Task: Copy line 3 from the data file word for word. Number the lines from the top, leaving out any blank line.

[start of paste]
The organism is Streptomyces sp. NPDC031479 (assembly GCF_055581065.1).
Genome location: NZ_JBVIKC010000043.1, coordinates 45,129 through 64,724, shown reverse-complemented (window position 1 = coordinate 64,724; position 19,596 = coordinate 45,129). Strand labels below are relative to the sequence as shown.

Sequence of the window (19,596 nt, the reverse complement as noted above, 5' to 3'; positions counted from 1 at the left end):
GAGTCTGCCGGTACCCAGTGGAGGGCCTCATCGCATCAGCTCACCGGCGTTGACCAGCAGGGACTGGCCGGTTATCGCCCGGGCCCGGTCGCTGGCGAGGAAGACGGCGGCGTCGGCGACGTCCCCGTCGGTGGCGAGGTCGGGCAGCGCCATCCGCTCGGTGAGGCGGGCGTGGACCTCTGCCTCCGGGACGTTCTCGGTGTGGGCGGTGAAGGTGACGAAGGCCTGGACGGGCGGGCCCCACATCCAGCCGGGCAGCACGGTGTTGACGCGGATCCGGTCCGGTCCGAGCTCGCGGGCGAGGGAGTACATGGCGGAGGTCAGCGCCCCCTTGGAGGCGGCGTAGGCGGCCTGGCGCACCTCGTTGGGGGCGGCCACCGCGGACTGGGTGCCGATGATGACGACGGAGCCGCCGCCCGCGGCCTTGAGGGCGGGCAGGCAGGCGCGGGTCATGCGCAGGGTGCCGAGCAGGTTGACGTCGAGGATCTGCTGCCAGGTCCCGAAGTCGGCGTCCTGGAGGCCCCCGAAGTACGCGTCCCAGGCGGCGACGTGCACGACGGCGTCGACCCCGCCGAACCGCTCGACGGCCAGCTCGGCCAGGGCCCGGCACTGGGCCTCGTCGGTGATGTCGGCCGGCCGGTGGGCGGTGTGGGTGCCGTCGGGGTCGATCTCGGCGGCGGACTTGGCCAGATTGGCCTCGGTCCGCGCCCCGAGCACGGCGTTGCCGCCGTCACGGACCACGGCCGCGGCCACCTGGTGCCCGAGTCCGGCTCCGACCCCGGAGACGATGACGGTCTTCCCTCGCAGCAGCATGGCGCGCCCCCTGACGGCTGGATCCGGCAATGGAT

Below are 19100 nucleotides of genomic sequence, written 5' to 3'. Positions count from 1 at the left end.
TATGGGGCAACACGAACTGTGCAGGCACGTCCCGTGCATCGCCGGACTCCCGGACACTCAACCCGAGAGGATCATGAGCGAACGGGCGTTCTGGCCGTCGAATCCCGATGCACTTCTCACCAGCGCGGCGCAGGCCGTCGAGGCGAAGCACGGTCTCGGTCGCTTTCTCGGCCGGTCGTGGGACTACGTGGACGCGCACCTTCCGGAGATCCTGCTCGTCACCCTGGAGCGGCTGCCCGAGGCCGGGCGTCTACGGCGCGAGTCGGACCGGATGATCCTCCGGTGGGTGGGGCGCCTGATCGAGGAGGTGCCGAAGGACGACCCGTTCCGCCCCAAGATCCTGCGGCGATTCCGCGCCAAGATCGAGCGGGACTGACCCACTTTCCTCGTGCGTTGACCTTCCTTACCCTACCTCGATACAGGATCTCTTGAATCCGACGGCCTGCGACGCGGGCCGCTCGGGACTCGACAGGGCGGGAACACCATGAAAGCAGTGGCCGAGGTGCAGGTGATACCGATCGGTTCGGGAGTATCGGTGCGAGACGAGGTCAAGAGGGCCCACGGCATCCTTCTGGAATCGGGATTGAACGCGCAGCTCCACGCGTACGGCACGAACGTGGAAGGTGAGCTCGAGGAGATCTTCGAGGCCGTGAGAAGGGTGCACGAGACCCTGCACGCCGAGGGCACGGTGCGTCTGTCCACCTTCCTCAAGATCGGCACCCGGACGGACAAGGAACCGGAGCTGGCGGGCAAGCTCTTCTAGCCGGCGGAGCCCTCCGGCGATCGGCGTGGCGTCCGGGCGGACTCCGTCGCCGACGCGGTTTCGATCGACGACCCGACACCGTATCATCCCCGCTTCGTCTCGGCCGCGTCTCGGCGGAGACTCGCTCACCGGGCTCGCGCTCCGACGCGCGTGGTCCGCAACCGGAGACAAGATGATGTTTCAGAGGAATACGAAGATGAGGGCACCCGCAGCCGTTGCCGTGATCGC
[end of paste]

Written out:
Sequence of the window (19,596 nt, the reverse complement as noted above, 5' to 3'; positions counted from 1 at the left end):